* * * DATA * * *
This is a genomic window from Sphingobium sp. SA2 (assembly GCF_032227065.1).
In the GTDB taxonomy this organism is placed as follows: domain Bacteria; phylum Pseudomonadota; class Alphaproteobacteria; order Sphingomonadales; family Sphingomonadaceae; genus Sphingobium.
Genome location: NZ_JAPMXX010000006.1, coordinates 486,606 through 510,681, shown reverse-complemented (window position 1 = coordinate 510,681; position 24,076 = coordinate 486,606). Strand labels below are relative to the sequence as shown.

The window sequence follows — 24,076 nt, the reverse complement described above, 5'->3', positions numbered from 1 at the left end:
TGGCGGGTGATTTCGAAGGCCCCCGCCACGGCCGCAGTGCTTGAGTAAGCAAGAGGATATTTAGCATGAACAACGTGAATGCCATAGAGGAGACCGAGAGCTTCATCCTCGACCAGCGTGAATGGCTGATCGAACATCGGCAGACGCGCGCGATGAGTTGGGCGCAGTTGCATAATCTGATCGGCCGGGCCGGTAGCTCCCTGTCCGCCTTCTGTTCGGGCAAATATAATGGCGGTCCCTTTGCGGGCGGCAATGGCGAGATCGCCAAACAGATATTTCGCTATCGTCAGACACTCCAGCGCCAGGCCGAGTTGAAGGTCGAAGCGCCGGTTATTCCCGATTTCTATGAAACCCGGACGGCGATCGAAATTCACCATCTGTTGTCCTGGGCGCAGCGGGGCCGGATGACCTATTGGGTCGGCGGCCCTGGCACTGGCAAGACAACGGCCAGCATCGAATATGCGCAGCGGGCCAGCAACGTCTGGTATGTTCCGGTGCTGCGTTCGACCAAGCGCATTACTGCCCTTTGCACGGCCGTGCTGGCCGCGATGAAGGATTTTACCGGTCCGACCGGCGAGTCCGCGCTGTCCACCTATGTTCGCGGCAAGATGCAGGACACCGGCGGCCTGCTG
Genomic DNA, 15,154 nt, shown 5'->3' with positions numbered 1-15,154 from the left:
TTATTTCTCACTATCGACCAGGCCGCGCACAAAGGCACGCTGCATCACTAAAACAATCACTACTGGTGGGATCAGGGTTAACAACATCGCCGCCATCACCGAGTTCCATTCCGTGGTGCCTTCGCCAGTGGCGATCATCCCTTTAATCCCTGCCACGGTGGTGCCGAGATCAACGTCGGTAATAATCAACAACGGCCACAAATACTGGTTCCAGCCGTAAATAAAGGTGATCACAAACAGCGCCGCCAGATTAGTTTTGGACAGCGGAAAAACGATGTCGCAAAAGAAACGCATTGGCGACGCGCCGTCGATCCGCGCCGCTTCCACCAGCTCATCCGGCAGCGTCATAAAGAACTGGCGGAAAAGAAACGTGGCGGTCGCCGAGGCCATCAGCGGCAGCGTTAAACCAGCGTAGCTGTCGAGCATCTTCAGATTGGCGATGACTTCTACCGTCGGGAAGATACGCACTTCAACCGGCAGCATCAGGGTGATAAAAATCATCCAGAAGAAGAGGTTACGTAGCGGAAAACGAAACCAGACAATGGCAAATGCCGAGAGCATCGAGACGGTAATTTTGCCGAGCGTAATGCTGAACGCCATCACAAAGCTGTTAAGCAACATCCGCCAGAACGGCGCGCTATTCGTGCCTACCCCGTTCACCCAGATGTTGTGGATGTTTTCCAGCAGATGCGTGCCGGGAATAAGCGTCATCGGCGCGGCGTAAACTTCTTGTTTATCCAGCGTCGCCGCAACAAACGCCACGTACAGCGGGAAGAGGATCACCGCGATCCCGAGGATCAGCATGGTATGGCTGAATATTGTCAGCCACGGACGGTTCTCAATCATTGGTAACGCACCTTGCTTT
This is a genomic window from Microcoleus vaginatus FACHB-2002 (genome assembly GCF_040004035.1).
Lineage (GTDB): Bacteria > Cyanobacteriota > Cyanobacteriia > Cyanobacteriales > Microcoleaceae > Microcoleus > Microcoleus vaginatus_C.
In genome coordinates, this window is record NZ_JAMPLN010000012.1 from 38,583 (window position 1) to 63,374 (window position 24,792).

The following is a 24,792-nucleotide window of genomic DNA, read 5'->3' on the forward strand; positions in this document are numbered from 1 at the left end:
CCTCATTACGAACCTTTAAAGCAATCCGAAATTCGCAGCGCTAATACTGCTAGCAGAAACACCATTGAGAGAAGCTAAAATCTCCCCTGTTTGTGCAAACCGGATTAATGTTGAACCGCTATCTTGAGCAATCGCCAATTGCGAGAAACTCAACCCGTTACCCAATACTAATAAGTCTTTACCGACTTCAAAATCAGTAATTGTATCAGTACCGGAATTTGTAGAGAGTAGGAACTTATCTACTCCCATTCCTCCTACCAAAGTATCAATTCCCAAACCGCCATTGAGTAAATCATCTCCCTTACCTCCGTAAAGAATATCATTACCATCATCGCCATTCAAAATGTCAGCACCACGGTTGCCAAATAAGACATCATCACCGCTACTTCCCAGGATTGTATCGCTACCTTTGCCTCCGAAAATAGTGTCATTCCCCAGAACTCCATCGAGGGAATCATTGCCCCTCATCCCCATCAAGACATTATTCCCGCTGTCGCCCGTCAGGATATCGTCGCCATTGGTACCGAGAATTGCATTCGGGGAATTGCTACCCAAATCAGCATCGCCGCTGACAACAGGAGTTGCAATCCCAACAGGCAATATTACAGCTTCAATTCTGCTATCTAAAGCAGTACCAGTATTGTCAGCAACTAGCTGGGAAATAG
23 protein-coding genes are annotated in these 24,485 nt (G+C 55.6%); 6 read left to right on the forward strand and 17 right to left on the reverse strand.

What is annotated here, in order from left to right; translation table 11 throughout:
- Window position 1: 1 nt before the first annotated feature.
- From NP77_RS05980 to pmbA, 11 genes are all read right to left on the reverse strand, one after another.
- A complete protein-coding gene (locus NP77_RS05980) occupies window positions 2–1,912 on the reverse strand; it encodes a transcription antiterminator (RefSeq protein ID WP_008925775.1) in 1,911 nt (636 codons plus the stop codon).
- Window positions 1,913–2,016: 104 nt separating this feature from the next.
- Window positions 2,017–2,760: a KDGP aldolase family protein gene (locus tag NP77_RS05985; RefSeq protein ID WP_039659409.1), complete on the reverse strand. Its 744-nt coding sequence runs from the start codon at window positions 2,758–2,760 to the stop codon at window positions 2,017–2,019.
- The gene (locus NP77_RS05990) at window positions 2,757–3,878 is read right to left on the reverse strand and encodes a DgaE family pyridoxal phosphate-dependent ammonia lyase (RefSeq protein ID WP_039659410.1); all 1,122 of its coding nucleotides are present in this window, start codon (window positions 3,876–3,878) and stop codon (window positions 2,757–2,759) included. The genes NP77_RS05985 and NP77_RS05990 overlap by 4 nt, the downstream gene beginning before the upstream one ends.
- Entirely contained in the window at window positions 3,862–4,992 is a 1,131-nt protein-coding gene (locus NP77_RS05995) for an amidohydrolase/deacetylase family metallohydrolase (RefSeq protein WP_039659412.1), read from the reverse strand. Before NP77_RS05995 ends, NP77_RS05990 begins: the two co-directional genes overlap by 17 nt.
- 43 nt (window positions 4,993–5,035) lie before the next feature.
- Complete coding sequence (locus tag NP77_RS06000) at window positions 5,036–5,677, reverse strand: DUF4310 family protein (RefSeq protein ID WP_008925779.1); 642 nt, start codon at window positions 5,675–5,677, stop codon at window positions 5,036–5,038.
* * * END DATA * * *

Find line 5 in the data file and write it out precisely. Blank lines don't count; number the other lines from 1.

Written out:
TGGCGGGTGATTTCGAAGGCCCCCGCCACGGCCGCAGTGCTTGAGTAAGCAAGAGGATATTTAGCATGAACAACGTGAATGCCATAGAGGAGACCGAGAGCTTCATCCTCGACCAGCGTGAATGGCTGATCGAACATCGGCAGACGCGCGCGATGAGTTGGGCGCAGTTGCATAATCTGATCGGCCGGGCCGGTAGCTCCCTGTCCGCCTTCTGTTCGGGCAAATATAATGGCGGTCCCTTTGCGGGCGGCAATGGCGAGATCGCCAAACAGATATTTCGCTATCGTCAGACACTCCAGCGCCAGGCCGAGTTGAAGGTCGAAGCGCCGGTTATTCCCGATTTCTATGAAACCCGGACGGCGATCGAAATTCACCATCTGTTGTCCTGGGCGCAGCGGGGCCGGATGACCTATTGGGTCGGCGGCCCTGGCACTGGCAAGACAACGGCCAGCATCGAATATGCGCAGCGGGCCAGCAACGTCTGGTATGTTCCGGTGCTGCGTTCGACCAAGCGCATTACTGCCCTTTGCACGGCCGTGCTGGCCGCGATGAAGGATTTTACCGGTCCGACCGGCGAGTCCGCGCTGTCCACCTATGTTCGCGGCAAGATGCAGGACACCGGCGGCCTGCTG